Another factor in winter is the weather in Iceland. Strong winds, snow storms, ice and rough seas can all make travelling around and sightseeing quite tricky. If you do visit in winter then a short road trip in south Iceland could work. Alternatively you could base yourself in the capital of Reykjavik and then take a day trip or two. Bus trips around the Golden Circle run year round or you could rent a car for a day or two. Longer road trips are best saved for the summer and shoulder seasons.


Winter family activities in Iceland

The winter wonderland of Iceland has much to offer families. Floodlit ski slopes, dog sledding, cosy celebrations and twinkling Christmas lights. The landscapes in winter are incredibly beautiful too with frozen lakes and snow dusted mountains. Of course the winter months are also the prime time of year for spotting the amazing Northern Lights. Seeing the glowing lights of the Aurora Borealis could spark all sorts of interests in young minds. You might head home with a budding physicist in your midst!


Shoulder season travel in Iceland

The months either side of summer and winter might just be the best time of year for a family vacation. We are looking at late April and May and September to mid-October. These months are known as the shoulder season. At these times of year you can get the best of both worlds. There will be plenty of daylight hours for sightseeing, road trips and camping. There will also be a good few hours of darkness for easier sleeping and for potentially spotting the Northern Lights.


This can also be a more budget friendly time of year to travel in Iceland. Prices on accommodation or on camper rental as well as campground costs could all be lower. Just be sure to double check that your chosen campsite is open when you are travelling. The majority of campgrounds close for winter but they do so on different dates and reopen at slightly different dates also. There are several, especially in the south that open year round. In terms of longer road trips the more wintery reaches of the shoulder season should be treated as winter. You shouldn’t plan and full Iceland Ring Road trips in a campervan.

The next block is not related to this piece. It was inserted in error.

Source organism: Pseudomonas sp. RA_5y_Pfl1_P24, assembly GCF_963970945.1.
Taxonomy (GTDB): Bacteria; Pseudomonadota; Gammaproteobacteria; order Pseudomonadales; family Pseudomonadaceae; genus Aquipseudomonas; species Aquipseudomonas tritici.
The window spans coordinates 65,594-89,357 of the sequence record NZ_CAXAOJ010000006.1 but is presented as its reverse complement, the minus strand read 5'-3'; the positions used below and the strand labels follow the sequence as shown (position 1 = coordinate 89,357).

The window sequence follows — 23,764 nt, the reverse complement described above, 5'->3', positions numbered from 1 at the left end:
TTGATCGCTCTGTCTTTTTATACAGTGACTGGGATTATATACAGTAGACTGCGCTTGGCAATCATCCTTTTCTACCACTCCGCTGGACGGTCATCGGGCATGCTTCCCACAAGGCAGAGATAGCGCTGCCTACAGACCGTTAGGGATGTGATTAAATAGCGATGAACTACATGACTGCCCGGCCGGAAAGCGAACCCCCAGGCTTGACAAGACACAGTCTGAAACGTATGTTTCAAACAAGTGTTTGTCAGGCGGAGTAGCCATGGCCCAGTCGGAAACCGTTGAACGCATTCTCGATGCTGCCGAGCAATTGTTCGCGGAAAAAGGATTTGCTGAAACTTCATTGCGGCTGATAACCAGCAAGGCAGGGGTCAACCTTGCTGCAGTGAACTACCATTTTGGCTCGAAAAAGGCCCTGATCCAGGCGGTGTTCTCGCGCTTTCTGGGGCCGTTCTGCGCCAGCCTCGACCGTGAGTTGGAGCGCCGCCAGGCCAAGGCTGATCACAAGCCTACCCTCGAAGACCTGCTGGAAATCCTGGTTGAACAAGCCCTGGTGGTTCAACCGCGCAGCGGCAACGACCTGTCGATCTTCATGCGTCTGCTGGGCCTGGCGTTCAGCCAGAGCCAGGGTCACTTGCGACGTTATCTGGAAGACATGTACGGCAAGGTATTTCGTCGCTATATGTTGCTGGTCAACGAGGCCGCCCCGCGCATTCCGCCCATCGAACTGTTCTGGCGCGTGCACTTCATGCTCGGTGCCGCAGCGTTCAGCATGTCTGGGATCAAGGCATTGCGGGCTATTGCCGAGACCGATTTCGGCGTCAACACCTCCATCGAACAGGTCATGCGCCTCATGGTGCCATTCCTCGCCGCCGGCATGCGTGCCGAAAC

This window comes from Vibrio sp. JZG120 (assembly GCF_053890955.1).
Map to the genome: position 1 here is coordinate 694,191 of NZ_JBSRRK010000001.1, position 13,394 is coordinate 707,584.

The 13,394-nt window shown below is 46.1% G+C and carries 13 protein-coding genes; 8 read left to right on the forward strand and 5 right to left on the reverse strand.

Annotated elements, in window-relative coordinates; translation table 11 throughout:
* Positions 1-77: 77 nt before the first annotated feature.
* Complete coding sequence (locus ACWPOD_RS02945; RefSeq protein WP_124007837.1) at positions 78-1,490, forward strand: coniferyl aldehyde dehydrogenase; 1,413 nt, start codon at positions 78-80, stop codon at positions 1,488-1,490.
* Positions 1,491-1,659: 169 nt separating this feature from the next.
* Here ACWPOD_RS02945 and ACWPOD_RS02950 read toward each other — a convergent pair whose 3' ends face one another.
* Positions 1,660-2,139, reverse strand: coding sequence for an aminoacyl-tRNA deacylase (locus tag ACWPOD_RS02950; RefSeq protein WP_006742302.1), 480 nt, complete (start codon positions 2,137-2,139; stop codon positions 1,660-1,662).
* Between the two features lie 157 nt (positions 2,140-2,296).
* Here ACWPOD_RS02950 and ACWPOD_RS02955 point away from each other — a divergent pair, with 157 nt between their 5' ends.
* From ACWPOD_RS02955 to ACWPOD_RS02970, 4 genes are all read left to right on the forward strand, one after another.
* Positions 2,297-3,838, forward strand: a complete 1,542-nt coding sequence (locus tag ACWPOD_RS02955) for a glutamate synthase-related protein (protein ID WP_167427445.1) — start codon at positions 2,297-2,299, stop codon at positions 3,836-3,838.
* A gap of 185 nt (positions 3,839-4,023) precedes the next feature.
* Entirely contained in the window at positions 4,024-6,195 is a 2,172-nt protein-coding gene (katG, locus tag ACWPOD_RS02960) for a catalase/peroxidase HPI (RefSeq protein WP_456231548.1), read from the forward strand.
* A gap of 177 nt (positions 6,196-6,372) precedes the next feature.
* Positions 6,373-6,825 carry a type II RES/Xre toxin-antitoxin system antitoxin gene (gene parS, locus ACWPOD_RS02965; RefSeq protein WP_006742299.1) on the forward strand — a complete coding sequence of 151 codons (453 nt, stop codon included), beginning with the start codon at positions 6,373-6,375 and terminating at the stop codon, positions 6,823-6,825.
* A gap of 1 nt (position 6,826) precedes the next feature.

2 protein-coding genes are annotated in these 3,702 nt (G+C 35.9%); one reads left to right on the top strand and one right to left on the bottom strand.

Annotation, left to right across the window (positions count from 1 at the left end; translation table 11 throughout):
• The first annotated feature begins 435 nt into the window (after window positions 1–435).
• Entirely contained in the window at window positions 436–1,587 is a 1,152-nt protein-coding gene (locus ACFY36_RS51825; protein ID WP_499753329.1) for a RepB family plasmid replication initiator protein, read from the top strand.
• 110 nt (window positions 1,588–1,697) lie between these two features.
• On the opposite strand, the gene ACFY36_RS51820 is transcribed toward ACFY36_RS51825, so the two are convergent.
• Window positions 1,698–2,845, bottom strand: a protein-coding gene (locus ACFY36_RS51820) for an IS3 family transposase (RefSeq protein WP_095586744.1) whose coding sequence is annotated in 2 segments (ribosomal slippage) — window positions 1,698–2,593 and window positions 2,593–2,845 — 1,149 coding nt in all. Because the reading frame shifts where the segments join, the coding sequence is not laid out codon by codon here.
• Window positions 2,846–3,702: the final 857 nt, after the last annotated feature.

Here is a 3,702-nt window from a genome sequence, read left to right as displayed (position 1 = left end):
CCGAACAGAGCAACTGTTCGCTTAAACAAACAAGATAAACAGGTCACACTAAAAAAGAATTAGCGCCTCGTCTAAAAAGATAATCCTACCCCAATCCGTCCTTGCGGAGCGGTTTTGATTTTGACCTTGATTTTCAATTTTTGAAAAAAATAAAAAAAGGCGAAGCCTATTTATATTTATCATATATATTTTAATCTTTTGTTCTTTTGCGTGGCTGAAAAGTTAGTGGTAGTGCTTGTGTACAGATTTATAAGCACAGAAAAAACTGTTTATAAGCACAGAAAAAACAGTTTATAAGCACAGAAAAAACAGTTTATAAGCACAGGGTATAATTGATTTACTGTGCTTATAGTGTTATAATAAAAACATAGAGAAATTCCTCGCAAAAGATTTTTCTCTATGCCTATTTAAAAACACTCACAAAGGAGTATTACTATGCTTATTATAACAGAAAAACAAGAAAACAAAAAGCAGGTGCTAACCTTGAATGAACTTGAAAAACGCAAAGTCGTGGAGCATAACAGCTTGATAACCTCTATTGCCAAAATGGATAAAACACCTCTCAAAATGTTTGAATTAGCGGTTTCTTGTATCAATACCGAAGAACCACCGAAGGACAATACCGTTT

Budget friendly tips for a family vacation

Iceland can be a rather expensive place to travel. So for a budget friendly trip to Iceland it is good to plan in advance. If you are travelling with hungry teens or have many mouths to feed things can add up quickly. So here are a few money saving tips for a family trip.


One of the best Iceland budget tips we have is to rent a campervan or motorhome for your family vacation. Accommodation and eating out are likely to be your biggest expenses. So by hiring a motorhome you have both covered and within your control. You will have a kitchen to cook in, a table to eat at and beds to rest and sleep in.


The other joy of camping is that you will be able to wake up in some incredible settings. Many of Iceland’s campgrounds are either in or near a national park. So you will be able to wake up and get out and about in nature sightseeing and hiking all for free. For potential rainy days take a few card games and books with you on your trip for some no-pay entertainment. Another great rainy day tip is to head to your local swimming pool. There are swimming pools in every town is Iceland and they are really inexpensive. If you are travelling by camper van you’ll have the added bonus of a free shower too. Most campgrounds charge for the use of a hot shower.


Eating and drinking is the other main area of expense. With a motorhome you will be able to cook up some inexpensive meals and put together snacks. You’ll save a fortune on cafes and restaurants. You can then save your budget for a few special meals out. It is best to stock up on provisions in the larger supermarkets in the bigger towns. These will have more choice and lower prices. You might also choose to bring some favourite snacks with you from home. Granola bars, chocolate and dried fruits and nuts are all great for keeping energy levels up and tempers at bay. And finally, do drink the tap water! Iceland has some of the purest drinking water in the world. Direct from the glaciers! So make sure to fill up your reusable water bottles at every opportunity.